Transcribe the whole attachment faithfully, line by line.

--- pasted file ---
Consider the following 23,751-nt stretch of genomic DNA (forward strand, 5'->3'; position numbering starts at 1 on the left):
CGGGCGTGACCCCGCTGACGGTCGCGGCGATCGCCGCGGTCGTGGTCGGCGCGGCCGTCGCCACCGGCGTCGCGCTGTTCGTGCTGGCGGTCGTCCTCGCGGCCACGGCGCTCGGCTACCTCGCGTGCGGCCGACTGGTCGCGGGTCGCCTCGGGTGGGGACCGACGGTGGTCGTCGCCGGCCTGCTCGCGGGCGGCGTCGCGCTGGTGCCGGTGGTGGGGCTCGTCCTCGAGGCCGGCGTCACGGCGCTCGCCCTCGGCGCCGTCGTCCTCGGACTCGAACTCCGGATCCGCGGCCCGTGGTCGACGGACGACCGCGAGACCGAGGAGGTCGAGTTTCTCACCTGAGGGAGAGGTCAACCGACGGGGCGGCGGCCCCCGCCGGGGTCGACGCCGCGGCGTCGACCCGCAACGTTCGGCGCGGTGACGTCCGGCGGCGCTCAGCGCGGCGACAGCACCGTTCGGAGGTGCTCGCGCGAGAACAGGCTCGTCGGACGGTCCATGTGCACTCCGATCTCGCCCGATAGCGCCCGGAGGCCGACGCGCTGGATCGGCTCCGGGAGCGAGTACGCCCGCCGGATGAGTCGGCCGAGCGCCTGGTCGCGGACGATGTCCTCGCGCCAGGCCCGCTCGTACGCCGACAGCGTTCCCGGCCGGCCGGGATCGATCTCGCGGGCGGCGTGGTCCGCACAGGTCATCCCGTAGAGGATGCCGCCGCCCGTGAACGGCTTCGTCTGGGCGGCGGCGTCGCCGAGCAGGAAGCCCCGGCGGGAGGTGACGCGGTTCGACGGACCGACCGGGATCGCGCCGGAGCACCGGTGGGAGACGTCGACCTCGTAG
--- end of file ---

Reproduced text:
Consider the following 23,751-nt stretch of genomic DNA (forward strand, 5'->3'; position numbering starts at 1 on the left):
CGGGCGTGACCCCGCTGACGGTCGCGGCGATCGCCGCGGTCGTGGTCGGCGCGGCCGTCGCCACCGGCGTCGCGCTGTTCGTGCTGGCGGTCGTCCTCGCGGCCACGGCGCTCGGCTACCTCGCGTGCGGCCGACTGGTCGCGGGTCGCCTCGGGTGGGGACCGACGGTGGTCGTCGCCGGCCTGCTCGCGGGCGGCGTCGCGCTGGTGCCGGTGGTGGGGCTCGTCCTCGAGGCCGGCGTCACGGCGCTCGCCCTCGGCGCCGTCGTCCTCGGACTCGAACTCCGGATCCGCGGCCCGTGGTCGACGGACGACCGCGAGACCGAGGAGGTCGAGTTTCTCACCTGAGGGAGAGGTCAACCGACGGGGCGGCGGCCCCCGCCGGGGTCGACGCCGCGGCGTCGACCCGCAACGTTCGGCGCGGTGACGTCCGGCGGCGCTCAGCGCGGCGACAGCACCGTTCGGAGGTGCTCGCGCGAGAACAGGCTCGTCGGACGGTCCATGTGCACTCCGATCTCGCCCGATAGCGCCCGGAGGCCGACGCGCTGGATCGGCTCCGGGAGCGAGTACGCCCGCCGGATGAGTCGGCCGAGCGCCTGGTCGCGGACGATGTCCTCGCGCCAGGCCCGCTCGTACGCCGACAGCGTTCCCGGCCGGCCGGGATCGATCTCGCGGGCGGCGTGGTCCGCACAGGTCATCCCGTAGAGGATGCCGCCGCCCGTGAACGGCTTCGTCTGGGCGGCGGCGTCGCCGAGCAGGAAGCCCCGGCGGGAGGTGACGCGGTTCGACGGACCGACCGGGATCGCGCCGGAGCACCGGTGGGAGACGTCGACCTCGTAG